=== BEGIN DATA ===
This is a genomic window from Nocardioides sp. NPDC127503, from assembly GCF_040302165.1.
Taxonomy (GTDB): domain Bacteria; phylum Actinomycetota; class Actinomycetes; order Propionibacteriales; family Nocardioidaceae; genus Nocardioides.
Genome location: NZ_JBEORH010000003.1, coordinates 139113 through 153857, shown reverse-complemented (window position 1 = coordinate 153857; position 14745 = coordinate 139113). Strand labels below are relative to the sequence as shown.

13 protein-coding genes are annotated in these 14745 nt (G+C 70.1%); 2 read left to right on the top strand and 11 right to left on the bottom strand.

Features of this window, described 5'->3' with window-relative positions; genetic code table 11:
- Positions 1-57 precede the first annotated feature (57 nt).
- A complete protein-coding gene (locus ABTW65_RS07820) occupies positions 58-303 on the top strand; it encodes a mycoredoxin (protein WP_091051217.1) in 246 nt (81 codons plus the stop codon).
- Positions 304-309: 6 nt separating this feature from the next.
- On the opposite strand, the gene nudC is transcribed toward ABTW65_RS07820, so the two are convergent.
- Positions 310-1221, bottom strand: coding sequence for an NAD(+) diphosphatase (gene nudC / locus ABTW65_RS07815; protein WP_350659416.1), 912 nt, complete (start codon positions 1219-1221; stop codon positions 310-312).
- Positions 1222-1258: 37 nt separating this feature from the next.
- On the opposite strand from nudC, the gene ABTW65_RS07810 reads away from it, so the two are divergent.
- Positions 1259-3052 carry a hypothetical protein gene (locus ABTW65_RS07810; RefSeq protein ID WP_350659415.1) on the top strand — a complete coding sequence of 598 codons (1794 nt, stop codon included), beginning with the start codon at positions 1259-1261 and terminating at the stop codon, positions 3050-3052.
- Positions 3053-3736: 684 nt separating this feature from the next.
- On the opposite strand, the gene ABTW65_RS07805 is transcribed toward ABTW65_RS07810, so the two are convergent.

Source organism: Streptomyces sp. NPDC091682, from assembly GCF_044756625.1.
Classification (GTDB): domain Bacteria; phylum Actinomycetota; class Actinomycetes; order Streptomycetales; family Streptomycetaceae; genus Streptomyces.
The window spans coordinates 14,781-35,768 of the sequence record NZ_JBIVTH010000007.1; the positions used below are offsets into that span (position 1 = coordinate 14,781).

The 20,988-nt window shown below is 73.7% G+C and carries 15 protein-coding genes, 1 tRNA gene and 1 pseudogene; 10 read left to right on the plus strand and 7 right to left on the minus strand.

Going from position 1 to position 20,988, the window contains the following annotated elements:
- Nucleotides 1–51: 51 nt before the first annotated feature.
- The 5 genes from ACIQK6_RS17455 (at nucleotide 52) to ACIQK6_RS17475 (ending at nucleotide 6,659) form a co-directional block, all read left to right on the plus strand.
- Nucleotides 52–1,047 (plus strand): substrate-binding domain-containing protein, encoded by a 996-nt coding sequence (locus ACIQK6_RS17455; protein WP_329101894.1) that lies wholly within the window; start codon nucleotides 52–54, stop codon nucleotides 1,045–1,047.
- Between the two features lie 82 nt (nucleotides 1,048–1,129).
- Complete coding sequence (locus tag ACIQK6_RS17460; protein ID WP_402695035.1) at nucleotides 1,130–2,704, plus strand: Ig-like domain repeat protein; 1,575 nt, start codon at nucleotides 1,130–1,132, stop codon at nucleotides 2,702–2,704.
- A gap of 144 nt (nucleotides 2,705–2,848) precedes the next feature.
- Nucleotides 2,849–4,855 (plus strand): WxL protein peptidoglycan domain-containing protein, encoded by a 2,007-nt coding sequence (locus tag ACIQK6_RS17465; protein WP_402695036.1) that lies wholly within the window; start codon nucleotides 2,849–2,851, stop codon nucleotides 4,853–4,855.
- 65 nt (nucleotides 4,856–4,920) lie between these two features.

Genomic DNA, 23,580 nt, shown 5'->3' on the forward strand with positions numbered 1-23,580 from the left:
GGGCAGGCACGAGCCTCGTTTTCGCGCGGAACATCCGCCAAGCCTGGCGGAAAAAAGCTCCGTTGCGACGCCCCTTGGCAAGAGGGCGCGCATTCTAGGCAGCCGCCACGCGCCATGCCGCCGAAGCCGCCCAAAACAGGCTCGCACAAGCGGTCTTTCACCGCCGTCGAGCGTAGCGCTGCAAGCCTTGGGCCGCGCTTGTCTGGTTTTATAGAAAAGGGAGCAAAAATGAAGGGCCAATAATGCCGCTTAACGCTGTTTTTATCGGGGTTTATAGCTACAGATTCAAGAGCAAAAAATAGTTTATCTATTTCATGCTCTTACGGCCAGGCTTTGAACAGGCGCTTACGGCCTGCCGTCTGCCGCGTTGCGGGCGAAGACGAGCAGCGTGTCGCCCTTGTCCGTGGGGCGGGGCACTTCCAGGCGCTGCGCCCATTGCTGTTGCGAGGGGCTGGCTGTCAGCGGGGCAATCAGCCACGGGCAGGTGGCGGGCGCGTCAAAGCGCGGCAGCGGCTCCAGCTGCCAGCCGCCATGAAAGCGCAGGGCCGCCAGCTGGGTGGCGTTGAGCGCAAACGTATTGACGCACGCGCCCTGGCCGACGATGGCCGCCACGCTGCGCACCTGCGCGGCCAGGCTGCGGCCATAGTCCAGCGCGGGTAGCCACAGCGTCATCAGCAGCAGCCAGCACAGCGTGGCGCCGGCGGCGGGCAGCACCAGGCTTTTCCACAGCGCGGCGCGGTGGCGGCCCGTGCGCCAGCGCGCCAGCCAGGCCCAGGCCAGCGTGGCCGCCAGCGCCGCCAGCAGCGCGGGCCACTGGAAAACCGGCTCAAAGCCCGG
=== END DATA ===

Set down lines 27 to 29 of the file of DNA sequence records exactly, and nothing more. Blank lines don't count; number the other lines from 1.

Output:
- Nucleotides 2,849–4,855 (plus strand): WxL protein peptidoglycan domain-containing protein, encoded by a 2,007-nt coding sequence (locus tag ACIQK6_RS17465; protein WP_402695036.1) that lies wholly within the window; start codon nucleotides 2,849–2,851, stop codon nucleotides 4,853–4,855.
- 65 nt (nucleotides 4,856–4,920) lie between these two features.

Genomic DNA, 23,580 nt, shown 5'->3' on the forward strand with positions numbered 1-23,580 from the left: